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Research Papers

The Effect of Acoustic Excitation on Boundary Layer Separation of a Highly Loaded LPT Blade

[+] Author and Article Information
Chiara Bernardini

Visiting Researcher
Department of Energy Engineering,
University of Florence,
Via di S. Marta, 3,
50121 Florence, Italy
e-mail: bernardini.3@osu.edu

Stuart I. Benton

e-mail: benton.53@osu.edu

Jeffrey P. Bons

Professor
e-mail: bons.2@osu.edu
Department of Mechanical and
Aerospace Engineering,
The Ohio State University,
2300 West Case Road,
Columbus, OH 43235

Contributed by the International Gas Turbine Institute (IGTI) of ASME for publication in the Journal of Turbomachinery. Manuscript received July 2, 2012; final manuscript received August 30, 2012; published online June 24, 2013. Editor: David Wisler.

J. Turbomach 135(5), 051001 (Jun 24, 2013) (9 pages) Paper No: TURBO-12-1113; doi: 10.1115/1.4007834 History: Received July 02, 2012; Revised August 30, 2012

An experimental investigation of the effect of acoustic excitation on the boundary layer development of a highly loaded low-pressure turbine blade at low-Reynolds number is investigated. The aim of this work is to study the effect of excitation at select frequencies on separation which could give indications about active flow control exploitation. The front-loaded L2F blade is tested in a low-speed linear cascade. The uncontrolled flow presents a separation bubble on the suction surface at Reynolds numbers below 40,000. For these conditions, the instability of the shear layer is documented using hot-wire anemometry. A loudspeaker upstream of the cascade is directed towards the passage inlet section. A parametric study on the effect of amplitude and frequency is carried out. The effect of the excitation frequency is observed to delay separation for a range of frequencies. However, the control authority of sound is found to be most effective at the fundamental frequency of the shear layer. The amplitude of perturbation is significant in the outcome of control until a threshold value is reached. PIV measurements allow a deeper understanding of the mechanisms leading to the reduction of separation. Data has been acquired with a low inlet turbulence level (<1%) in order to provide a cleaner environment which magnifies the effects of the excitation frequency, and with an increased turbulence intensity level of 3% which is representative of more typical engine values. Integrated wake loss values are also presented to evaluate the effect on blade performance.

Copyright © 2013 by ASME
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References

Figures

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Fig. 5

PIV data for Re = 40,000, low- (upper) and high- (bottom) Tu. Left column: time averaged velocity magnitude, right column: Reynolds shear stress.

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Fig. 4

PIV data for Re = 20,000, low- (upper) and high- (bottom) Tu. Left column: time averaged velocity magnitude, right column: Reynolds shear stress.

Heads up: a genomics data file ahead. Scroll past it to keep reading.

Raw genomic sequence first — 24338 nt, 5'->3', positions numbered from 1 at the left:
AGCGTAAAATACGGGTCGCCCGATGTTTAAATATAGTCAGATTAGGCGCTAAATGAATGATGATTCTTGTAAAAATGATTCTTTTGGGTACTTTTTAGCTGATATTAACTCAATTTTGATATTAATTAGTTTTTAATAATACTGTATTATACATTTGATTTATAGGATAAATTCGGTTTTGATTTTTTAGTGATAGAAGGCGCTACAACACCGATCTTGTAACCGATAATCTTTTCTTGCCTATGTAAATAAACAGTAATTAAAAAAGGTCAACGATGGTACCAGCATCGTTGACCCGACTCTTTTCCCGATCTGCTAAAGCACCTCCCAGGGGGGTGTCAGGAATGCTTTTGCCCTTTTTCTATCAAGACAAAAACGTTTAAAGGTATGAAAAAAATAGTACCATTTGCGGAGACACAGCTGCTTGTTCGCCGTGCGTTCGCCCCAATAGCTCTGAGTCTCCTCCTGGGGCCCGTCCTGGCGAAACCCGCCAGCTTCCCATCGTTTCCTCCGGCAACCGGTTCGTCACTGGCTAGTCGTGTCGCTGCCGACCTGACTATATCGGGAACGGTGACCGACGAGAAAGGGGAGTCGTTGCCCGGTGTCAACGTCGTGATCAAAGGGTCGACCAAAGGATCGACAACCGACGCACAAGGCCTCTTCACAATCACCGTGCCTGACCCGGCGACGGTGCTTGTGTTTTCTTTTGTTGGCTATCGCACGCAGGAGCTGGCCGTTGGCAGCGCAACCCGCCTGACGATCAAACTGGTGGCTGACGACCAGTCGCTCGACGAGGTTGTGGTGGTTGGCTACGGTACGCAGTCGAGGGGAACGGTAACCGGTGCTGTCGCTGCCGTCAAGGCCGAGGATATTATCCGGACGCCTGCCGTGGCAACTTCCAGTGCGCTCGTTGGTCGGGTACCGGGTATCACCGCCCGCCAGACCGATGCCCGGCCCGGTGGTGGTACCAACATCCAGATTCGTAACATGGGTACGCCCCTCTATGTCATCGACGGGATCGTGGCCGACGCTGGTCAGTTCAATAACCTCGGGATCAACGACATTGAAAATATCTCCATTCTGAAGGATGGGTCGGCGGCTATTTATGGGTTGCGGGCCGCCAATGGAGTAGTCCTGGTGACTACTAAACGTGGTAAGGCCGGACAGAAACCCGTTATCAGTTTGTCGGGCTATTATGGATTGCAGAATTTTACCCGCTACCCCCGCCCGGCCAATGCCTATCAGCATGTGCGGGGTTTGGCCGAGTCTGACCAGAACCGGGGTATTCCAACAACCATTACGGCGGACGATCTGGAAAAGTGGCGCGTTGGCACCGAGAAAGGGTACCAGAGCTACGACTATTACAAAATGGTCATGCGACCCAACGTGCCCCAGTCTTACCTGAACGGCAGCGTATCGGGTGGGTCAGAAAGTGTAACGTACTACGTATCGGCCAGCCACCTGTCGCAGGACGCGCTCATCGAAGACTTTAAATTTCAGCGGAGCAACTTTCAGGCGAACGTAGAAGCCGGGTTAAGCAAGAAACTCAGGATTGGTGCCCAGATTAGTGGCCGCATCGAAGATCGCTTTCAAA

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Fig. 3

Amplitude of velocity fluctuation at excitation frequency

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Fig. 2

PIV window reference system and hot-film positions

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Fig. 1

Schematic of test section and speaker positioning

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Fig. 13

Instantaneous PIV images at four instants: streamlines superposed on normalized spanwise vorticity contours (ωzCx/Ue). Left column: Re = 20,000, high-Tu, uncontrolled; right column: Re = 20,000, high-Tu, control at f = 110 Hz.

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Fig. 14

Pitchwise distribution of wake loss coefficient, Re = 10,000, low- and high-Tu

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Fig. 16

Premultiplied PSD at boundary layer edge, axial position 2, Re = 10,000, 30,000, and 50,000 with low-Tu

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Fig. 6

Premultiplied spectra at Re = 20,000 at the wall distance indicated by the dashed lines (upper: low-Tu, lower: high-Tu) on the velocity profile inset measured at this streamwise location

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Fig. 7

Pitchwise distribution of wake loss coefficient, Re = 20,000, low-Tu

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Fig. 8

Integrated wake loss coefficient normalized by the uncontrolled case

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Fig. 9

PIV data for Re = 20,000, control at f = 110 Hz, low-Tu. Left: time averaged velocity magnitude; right: Reynolds shear stress.

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Fig. 10

Instantaneous PIV images at four instants: streamlines superposed on normalized spanwise vorticity contours (ωzCx/Ue). Left column: Re = 20,000, low-Tu, uncontrolled; right column Re = 20,000, low-Tu, control at f = 110 Hz.

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Fig. 11

Hot-film raw velocity signal at boundary layer edge at axial position 2, Re = 20,000, low-Tu. Top: uncontrolled case, bottom: control at f = 110 Hz.

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Fig. 12

Premultiplied PSD at boundary layer edge at axial position 2, Re = 20,000. Low- (left) and high- (right) Tu. Uncontrolled and control at f = 110 Hz.

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Fig. 17

Amplitude effect on integrated wake loss coefficient normalized by the uncontrolled case, Re = 20,000 and f = 110 Hz

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Fig. 15

Range of most effective frequencies and relative normalized integrated wake losses for each Re

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